Before the pin is driven into the arm, the shank is dipped into P. & B. paint, and some of the paint is put into the pinhole of the arm. A hardwood set is then placed on top of the pin, slipping down freely over the thread and resting upon the shoulder of the pin. An eight-pound sledge is then used to drive the pin home. This method of driving the pins into the arm has proven very satisfactory, for hardly ever has a pin been spoiled. Figure 13 shows the construction of this pin-driving tool. On the base of the pin is used a porcelain sleeve 5 inches long, which rests upon the crossarn and projects up beneath the glass petticoat. The object of this porcelain sleeve is to protect the pin in the event of an arc tending to strike from the eve of the insulator to the base of the pin. It also protects the pin from weathering.


Figure 14.


The crossarms are made from selected close-grained and kiln-dried Oregon pine. After boring, the arms are treated with asphaltum oil by placing them in an enclosed boiler under pressure and subjecting them to a temperature, while in the oil, of about 250 degrees F. They are kept submerged in this oil for several hours until the wood is thoroughly permeated with the substance. Asphaltum oil has been found by experiment to be a very good insulator and it is also an excellent wood preservative. The dimensions of the crossarm are given in Figure 14. The distance between the pin holes is 42 inches and the arm is placed on the pole in such a position that the wires form the points of an equilateral triangle having 42-inch sides. The arm is gained into the pole one inch and is held on with two 5-8-inch through bolts with large cast iron washers. It will be noticed in Figure 15 that the pin holes are not bored through, for the reason that one inch of wood was left to add strength to the arm. Figure 15 gives a view of the pole top complete. The top of the pole is beveled off and an iron band 1-4 by 1 1-2 inches is driven on to prevent the pole front splitting. The pin is then driven in as was done in the arm.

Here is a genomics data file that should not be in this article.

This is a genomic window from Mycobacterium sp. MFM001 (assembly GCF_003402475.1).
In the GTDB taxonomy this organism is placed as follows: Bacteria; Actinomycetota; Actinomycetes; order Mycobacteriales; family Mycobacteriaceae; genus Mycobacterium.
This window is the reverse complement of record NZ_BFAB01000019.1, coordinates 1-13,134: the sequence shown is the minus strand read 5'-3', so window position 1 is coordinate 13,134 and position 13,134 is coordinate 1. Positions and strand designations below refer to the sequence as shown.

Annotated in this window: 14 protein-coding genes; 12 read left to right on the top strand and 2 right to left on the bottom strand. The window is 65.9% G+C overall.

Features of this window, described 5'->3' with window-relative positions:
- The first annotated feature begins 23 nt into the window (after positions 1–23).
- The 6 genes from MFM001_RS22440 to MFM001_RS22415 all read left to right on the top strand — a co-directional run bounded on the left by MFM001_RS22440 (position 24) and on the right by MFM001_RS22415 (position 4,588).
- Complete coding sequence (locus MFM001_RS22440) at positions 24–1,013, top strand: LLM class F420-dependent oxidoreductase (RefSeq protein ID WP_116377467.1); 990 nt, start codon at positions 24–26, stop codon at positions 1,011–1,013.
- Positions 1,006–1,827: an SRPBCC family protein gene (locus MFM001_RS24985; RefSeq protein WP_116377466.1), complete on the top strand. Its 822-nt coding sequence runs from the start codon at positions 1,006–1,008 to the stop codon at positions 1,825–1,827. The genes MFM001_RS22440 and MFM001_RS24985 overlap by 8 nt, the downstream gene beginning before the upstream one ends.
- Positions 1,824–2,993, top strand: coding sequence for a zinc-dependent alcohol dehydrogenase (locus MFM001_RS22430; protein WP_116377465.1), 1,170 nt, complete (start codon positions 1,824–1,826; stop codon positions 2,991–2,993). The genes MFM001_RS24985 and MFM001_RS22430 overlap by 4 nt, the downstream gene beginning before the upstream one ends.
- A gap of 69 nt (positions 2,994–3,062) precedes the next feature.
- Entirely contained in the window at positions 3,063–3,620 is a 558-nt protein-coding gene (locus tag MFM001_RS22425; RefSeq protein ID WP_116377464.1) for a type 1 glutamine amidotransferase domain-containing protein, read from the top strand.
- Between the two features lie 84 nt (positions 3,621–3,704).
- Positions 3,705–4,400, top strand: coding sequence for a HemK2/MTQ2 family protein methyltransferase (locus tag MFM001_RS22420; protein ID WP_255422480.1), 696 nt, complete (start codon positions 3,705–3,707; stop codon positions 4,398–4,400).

Figure 15.


Having designed the pole top and secured samples of crossarms, pins and insulators, we may next proceed to determine the weakest point in the combination. In testing, we fitted up a crossarm, pin and insulator complete and then bolted the arm securely to an iron column. A sling was next fastened around the tie groove of the insulator, and, with a dynamometer in circuit with a pull chain, we split the crossarm into pieces with a pull of 1200 pounds. Next a half-inch carriage bolt was put through the arm at a point 3 inches from the center of the pin and 2 inches from the top of the arm, but when the pull was increased to 1800 pounds, the arm split toward the pole. Another 1-2-inch bolt was put through the arm the same distance from the pin toward the pole, but the test applied broke the pin off squarely at the shoulder on top of the arm, at a tension of 2200 pounds. These figures are not taken from a single test, but are the average of a series of tests. The cost of putting the four bolts in the arm, including the bolts, washers, boring holes and ail labor in connection with it, did not exceed to cents per arm, and it fully doubled its strength. All poles carry a six-pin telephone arm placed 6 1-2 feet below the power arm.

The telephone line consists of a No. 8 B. & S. iron wire, which is transposed every four poles on a single transposition insulator. The power line is not transposed at all. Provisions are made for opening the power line at several points in case of trouble by means of switches in specially designed switch-houses.

Figure 16 shows a pole top that has been recently adopted for the 10,000-volt mountain circuits. This method of construction permits of two separate circuits being carried on the same pole in the form of an equilateral triangle, and either circuit can be safely handled while the other is hot.

I am indebted to Mr. A. C. Bunker, the Stanley Electric Manufacturing Company's engineer, for the privilege of describing his design of pole tops. Mr. Bunker will be pleased, I know, to give any further information on the subject that I may have overlooked.

* Submitted for discussion at the Fifth Annual Convention of the Pacific Coast Electric Transmission Association, San Jose, Cal., June 18-19, 1901.


Keywords:Power Transmission : Fred Locke : M-2795
Researcher notes:The insulator shown and being tested is Fred Locke M-2795.
Supplemental information: 
Researcher:Elton Gish
Date completed:December 26, 2009 by: Elton Gish;